Students accelerate their research skills with new summer training camp
This summer, 12 Wesleyan students who identify as first generation / low income learned about research methods and proposal writing through the first McNair Bootcamp.
Held in conjunction with Wesleyan’s Ronald E. McNair Post-Baccalaureate Program and the Wesleyan Mathematics and Science Scholars Program (WesMaSS), the bootcamp provided a solution for summer research students who were unable to transition from their in-person research projects to remote research during the COVID-19 pandemic.
“You certainly don’t want students doing organic chemistry in their home kitchens,” said bootcamp co-founder Erika Taylor, associate professor of chemistry. “Many types of research cannot be translated into ‘virtual research’ in response to the campus closure, so we wanted to make sure that these students didn’t have a ‘summer lost’ in their growth as researchers. “
Taylor and Ronnie Hendrix, associate director of the McNair program, focused their new program on teaching students how to conduct independent research. Students learned to think, to build hypotheses, to work collaboratively with their peers, to write a research proposal based on the application criteria of the National Science Foundation Graduate Research Fellowship Program, peer review a research proposal, modify and improve a research proposal, and finally develop and present a research poster.
All of the bootcamp participants conducted studies on a COVID-19 topic related to their research interests, ranging from computer science to psychology. Topics explored included “Mesenchymal stem cells as a therapeutic treatment for COVID-19 pneumonia”, “Unmasking Racial Bias in COVID-19 Facebook Ads”, “Increased Inequalities: How Racial Disparities Connect to Covid-19 “,” Examen of Population Density Exacerbated Anxiety and Depression during the COVID-19 Pandemic “,” Investigation of IFN-mediated Immune Response in the Development of Antiviral Therapy for COVID-19 “, and more.
McNair scholar Mohammed Ullah ’22 shared his hypothetical project proposal ‘One drug for all RNA viruses’, which would explore the possibility of creating a universal and versatile drug that will enhance the inhibition of several RNA viruses (including COVID -19) by targeting multiple proteins / biological pathways simultaneously. Ullah suggests investigating the drugs Hydroxychloroquine / Chloroquine, Interferon α / b, Lopinavir / Ritonavir, Ribavirin, and Remdesivir to determine if there are homologues between SARS-CoV-2 and the viruses that each of the four therapeutic agent treatments were initially intended to process. He and other bootcampers showcased their work at the 2020 Summer Research Poster Session, held online.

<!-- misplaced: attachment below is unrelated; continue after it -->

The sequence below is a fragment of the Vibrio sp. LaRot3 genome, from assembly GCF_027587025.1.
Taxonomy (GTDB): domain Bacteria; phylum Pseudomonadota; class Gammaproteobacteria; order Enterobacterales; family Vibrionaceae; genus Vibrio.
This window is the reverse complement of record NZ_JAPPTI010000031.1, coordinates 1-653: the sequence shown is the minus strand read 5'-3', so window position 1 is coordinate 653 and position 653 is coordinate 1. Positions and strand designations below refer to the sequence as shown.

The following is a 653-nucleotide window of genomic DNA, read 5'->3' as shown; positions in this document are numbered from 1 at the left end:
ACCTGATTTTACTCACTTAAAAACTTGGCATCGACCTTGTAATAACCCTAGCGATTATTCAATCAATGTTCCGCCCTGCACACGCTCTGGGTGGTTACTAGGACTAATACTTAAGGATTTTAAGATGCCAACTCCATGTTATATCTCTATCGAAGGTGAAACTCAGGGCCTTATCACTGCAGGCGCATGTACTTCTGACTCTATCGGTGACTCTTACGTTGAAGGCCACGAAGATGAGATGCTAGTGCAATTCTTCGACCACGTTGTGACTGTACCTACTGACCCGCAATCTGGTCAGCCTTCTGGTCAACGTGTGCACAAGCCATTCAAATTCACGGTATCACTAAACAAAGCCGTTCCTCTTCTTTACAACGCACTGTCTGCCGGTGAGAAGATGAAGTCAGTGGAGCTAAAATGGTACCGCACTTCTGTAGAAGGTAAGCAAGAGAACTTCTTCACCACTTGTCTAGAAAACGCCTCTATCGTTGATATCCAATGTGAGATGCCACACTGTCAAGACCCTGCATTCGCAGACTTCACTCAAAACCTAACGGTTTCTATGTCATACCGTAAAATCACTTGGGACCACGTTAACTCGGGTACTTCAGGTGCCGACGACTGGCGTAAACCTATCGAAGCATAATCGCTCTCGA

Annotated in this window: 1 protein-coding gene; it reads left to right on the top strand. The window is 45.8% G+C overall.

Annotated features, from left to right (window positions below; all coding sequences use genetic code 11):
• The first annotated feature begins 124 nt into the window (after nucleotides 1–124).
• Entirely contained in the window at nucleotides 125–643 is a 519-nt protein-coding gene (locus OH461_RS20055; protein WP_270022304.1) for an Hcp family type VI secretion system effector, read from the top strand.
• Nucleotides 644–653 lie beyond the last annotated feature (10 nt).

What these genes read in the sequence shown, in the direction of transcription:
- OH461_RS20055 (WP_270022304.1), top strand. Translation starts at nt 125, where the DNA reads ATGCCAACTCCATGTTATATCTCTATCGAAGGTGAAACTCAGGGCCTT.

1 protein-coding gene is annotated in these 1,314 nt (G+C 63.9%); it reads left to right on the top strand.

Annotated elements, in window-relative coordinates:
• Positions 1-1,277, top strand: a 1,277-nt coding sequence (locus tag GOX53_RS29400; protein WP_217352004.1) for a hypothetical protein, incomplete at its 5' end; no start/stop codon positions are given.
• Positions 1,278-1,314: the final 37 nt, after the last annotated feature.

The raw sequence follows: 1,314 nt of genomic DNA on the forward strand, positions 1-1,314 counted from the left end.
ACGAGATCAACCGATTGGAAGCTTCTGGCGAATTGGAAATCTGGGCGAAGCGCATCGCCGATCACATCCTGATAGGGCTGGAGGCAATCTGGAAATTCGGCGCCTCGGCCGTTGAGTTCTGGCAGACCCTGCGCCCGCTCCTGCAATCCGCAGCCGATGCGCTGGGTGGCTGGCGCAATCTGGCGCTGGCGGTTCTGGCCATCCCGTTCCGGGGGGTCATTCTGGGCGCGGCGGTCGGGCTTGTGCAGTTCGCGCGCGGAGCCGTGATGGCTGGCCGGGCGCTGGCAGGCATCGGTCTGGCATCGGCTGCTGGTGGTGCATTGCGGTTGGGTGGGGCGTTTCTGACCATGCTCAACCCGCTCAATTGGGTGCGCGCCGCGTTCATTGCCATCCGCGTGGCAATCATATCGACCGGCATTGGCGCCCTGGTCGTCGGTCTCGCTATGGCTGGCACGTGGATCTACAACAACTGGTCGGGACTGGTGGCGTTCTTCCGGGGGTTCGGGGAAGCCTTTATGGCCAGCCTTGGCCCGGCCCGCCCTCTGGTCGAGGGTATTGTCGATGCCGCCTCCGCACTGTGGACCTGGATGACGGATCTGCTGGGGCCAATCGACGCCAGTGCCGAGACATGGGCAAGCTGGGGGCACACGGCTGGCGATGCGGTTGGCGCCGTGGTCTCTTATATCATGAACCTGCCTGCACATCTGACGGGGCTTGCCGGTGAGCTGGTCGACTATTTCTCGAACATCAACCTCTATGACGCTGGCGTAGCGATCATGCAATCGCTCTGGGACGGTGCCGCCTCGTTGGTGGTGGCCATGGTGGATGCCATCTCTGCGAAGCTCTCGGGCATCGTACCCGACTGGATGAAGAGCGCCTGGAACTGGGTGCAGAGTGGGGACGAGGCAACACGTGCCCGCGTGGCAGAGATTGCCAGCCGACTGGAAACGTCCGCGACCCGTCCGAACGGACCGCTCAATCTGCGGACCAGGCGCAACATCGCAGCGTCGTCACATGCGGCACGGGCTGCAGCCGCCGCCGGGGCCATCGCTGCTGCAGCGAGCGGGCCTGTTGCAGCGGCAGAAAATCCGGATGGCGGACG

“I have always been interested in drug design and presented this idea, and Professor Taylor walked me through the process, helping me learn to read scientific literature, understand certain concepts and constantly revising my draft proposals, ”Ullah said. “It’s an idea that I look forward to developing when pursuing a PhD or working in industry. “
Prior to taking the bootcamp, psychology major SeArah Smith ’21 found the research process intimidating.
“Unfortunately, I have never had a formal tutorial on the basics of creating a research project in the field of psychology; However, with the help I received from my mentor and other interns, I am now very confident in my ability to create a thoughtful research project, ”said Smith. “With the help of our research methods courses, small group meetings and workshops, I was able to reestablish my relationship with research. Now I am very happy to use this new information when I conduct my own psychology research at Wesleyan and graduate school.
Bootcamp participants also helped with participatory research through the zooniverse.org platform, so that they could participate in the observation, categorization and recording of data.
“We were definitely making lemonade from our COVID-19 lemons,” Taylor said. “The projects the students did were amazing and touched on some really interesting aspects of the impact of COVID-19 on all kinds of things. Even seasoned researchers said it helped them learn research fundamentals they never explicitly taught in their labs. “